Saturday, May 1, 2021

New Drawbar Mount for Athearn-Genesis 120-C-6 Tender

In this quick blog I'll be looking into the process of converting Athearn-Genesis 120-C-6 tender for use with standard brass steam engines.

Balboa Models, SP 3266 mocked-up with Athearn-Genesis 120-C-6 class tender.

The Prototype

A quick side note on this prototype, the 3266 was the only Mk-5/6 rated to Owenyo on the Jawbone Branch, which makes it very unique.  Usually 3-4 Mk-2/4s were rated at any point from 1950-1954 specifically by number for operations.  The Mk-5/6s from Balboa are quite common brass models to be had over the last 10+ years.  So this is a fairly easy prototype engine model to make.

SP 3266 near Olancha with excursion to Owenyo in 1952 - Phil Serpico photo - - southern_pacific012_t

I don't want to go too far down the prototype rabbit hole here, but the SP 3266 was used in the 1952 fan excursion trip run to Owenyo with the 3237.  It seems from a couple of the photos, such as the one above, the SP 3237 was only needed for the eastward (north compass) trip to Owenyo.  The 3237, may have departed and returned to Mojave, while the 3266 remained in Owenyo with the fan special for two more days.

The 3266 probably was a regular Mojave based engine during that time, normally working the KI (Tehachapi) local and the "Blitz" (Palmdale) local.

The Problem

The SP 3266 Balboa model came with a standard (but incorrect) 100-C-1/2 tender.

Balboa 100-C-1/2 class tender with weird UP-style high-speed trucks.

As far as I can tell the SP swapped all of these smaller tenders to other smaller types of engines.  The SP 3266 during the post-war years was upgraded to 120-C-3/6 class tender, along with most of her sisters also receiving 120-C-series tenders.

However, the brass 120-C-3/6 class tenders are hard to come by... and when they're found, they often command similar prices to that as the Mk-5/6 engine itself!

SP 3266 laying on her side - showing the problem with the tender.

The Solution

Athearn-Genesis unlettered 120-C-6 Tender.

Athearn-Genesis came out with the 120-C-6 tender with their 4-8-2 MT-4 class engines.  They were also made available separately both painted and lettered and undecorated, but painted.

The Catch

The Athearn-Genesis model has a unique drawbar arrangement.

Unfortunately, the Athearn-Genesis model comes with a rather goofy drawbar design... a similar concept to the BLI's articulated cars, which has an open 'claw' on the engine, which snaps around a post inside of the tender, above the frame.  I don't trust this design to handle heavy draft loads, plus the brass engines are equipped with a standard metal drawbar with two holes on the tender side to fit around a pin or screw.

Time to Disassemble!

Due to the large number of plastic parts around the upper shell of the tender, and the front deck plate is fairly fragile plastic, I needed to disassemble the tender with two screws.  One screw is in the middle next to the brake cylinders and one between the rear two axles of the rear truck.

Interior of the SP 120-C-6 class tender.

The interior of the Athearn-Genesis tender is... interesting.  The brass-style drawbar will make things a little tight to have a larger group of wires running between the engine and the tender under the frame.  I'll only be wanting two pairs of wires going to the engine where the decoder is to be located.  Each side of the tender wheels pick up power, and the two wires to the rear headlight on the tender.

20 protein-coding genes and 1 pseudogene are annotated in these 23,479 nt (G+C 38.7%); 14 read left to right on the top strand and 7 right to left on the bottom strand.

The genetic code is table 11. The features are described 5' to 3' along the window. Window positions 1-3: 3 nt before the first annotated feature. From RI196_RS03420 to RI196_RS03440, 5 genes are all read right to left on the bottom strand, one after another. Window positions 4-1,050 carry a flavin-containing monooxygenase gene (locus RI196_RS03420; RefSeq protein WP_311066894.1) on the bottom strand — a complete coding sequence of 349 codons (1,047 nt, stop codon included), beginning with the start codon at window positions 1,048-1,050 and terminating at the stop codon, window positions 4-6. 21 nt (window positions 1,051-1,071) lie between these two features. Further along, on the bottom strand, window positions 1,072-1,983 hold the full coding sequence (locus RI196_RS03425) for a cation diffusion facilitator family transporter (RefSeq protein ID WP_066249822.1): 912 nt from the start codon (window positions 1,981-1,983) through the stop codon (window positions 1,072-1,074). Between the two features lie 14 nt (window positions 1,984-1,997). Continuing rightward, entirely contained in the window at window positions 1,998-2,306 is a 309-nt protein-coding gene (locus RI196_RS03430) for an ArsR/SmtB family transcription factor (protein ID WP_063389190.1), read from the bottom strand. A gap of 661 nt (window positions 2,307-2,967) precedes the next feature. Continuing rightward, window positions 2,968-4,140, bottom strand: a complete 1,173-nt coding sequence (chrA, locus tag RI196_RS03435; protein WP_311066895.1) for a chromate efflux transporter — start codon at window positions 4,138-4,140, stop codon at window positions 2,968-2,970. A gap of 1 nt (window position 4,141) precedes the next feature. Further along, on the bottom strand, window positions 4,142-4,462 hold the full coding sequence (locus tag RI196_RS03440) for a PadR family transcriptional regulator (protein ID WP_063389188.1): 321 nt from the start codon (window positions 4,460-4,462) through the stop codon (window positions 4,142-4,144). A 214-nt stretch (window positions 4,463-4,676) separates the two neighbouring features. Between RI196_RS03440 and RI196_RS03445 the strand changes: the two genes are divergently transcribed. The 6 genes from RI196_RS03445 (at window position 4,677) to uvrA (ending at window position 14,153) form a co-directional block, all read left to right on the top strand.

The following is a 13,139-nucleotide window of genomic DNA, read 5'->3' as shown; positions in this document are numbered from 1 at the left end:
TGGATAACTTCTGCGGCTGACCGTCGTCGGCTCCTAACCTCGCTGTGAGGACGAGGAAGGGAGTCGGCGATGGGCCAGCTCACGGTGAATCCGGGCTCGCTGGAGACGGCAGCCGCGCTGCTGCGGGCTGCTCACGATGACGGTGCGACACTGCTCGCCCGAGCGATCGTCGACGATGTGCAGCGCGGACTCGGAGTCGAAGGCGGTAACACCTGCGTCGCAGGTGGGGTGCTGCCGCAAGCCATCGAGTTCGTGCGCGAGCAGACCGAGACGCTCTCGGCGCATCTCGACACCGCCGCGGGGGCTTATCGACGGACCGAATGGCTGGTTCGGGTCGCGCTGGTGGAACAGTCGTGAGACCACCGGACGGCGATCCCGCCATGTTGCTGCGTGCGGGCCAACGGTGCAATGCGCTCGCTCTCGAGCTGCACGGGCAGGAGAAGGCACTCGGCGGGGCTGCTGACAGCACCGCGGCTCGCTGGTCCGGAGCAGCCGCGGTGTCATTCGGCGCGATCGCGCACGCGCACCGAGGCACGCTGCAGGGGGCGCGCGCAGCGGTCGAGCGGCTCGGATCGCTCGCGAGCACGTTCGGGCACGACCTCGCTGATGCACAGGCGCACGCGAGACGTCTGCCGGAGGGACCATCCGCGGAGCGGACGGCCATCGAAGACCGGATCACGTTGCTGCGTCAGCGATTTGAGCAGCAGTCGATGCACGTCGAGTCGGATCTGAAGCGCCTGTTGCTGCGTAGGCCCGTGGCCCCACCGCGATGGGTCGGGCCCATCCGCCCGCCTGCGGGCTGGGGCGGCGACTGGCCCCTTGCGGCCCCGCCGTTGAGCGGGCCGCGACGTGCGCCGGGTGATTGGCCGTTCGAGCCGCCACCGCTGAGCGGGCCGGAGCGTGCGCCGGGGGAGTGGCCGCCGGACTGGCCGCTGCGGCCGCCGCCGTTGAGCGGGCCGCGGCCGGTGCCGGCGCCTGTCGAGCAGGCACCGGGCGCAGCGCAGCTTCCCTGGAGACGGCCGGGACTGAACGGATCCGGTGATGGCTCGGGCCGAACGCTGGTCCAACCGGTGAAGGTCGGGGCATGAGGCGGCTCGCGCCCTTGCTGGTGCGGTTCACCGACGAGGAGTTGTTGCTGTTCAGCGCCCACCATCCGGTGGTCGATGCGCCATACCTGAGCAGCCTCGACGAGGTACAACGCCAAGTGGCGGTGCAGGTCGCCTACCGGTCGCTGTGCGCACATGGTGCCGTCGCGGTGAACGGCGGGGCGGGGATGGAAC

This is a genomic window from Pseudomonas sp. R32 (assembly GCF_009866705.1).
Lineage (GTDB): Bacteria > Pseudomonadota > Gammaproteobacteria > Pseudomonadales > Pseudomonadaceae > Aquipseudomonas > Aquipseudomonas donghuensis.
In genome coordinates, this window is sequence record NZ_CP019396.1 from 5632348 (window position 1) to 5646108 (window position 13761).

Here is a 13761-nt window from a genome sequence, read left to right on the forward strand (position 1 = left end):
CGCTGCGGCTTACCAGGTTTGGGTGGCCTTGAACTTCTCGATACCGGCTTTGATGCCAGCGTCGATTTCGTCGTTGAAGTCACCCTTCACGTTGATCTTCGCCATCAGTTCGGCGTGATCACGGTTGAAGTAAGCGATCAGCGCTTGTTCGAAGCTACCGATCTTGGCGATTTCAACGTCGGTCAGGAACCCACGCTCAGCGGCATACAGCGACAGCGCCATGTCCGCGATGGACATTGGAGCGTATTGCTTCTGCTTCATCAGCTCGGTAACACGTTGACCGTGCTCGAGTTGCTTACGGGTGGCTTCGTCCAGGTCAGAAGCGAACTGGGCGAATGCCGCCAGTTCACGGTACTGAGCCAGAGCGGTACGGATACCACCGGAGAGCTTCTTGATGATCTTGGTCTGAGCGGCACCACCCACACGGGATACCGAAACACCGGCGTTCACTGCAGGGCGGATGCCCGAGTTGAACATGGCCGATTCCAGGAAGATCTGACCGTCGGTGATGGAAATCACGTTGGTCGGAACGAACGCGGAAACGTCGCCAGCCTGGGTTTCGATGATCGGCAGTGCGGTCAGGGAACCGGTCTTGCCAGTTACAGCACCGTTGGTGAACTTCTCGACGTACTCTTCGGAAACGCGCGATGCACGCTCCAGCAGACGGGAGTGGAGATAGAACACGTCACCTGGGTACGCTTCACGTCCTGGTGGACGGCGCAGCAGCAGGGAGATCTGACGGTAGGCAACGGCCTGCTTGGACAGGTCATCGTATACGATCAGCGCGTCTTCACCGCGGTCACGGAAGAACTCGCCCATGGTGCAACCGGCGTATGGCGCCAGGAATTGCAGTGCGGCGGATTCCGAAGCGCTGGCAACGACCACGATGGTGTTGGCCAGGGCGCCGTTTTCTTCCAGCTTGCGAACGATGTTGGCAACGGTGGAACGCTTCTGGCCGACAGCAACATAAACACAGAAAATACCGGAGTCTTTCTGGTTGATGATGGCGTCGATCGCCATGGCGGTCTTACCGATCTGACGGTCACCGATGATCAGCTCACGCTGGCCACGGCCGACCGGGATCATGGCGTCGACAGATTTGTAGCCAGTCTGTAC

New hole drilled with No.50 drill bit, tap for 2-56 screw.

I used a power drill motor with the No.50 drill bit pressing against the tender frame, which I was holding against a piece of 3/4" plywood.  The plywood was needed to keep the fine details, such as the vertical grab bars and ladders at the tender's rear.  A 2-56 tap is then used to cut the threads in the new drawbar hole.

I'll be removing the jumper connection between the engine and the tender.  This requires removing the screws at the front of the large weight stack, and lifting the weights off for now.  The front screw in the PC board is removed and the PC board is lifted up.  Allowing the wire jumper to be unplugged and removed.

Tapped 2-56 hole ready for 3/8" x 2-56 screw.

The 120-C-6 tender is reassembled, ready for 3/8" x 2-56 screw.  I cleared the forward drawbar hole with a No.42 drill bit (clearance drill for 2-56 screw).

SP 3266 with new drawbar screw in place.

In Closing

SP 3266 with completed tender drawbar conversion.

This is not the last time I'll be going into the tender to rewire it and probably adjust the weight balance over the front truck.  The DCC sound decoder in this engine will be in the lower front of the boiler, between the smokebox and the forward of the gear box.  The speaker will be in the smokebox.  This is my preferred method of installing DCC decoders in steam engines, as it keeps the majority of the wiring in the engine and the runs very short.

I'm planning to do a blog post specifically on the DCC installations in brass steam engines, so this post will be kept to just what is unique about the Athearn-Genesis 120-C-6 class tenders.

Jason Hill

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1 comment:

  1. Thanks for digging into this Jason. Those Athearn tenders have multiple uses behind other brass locomotives.

    --Bill Decker


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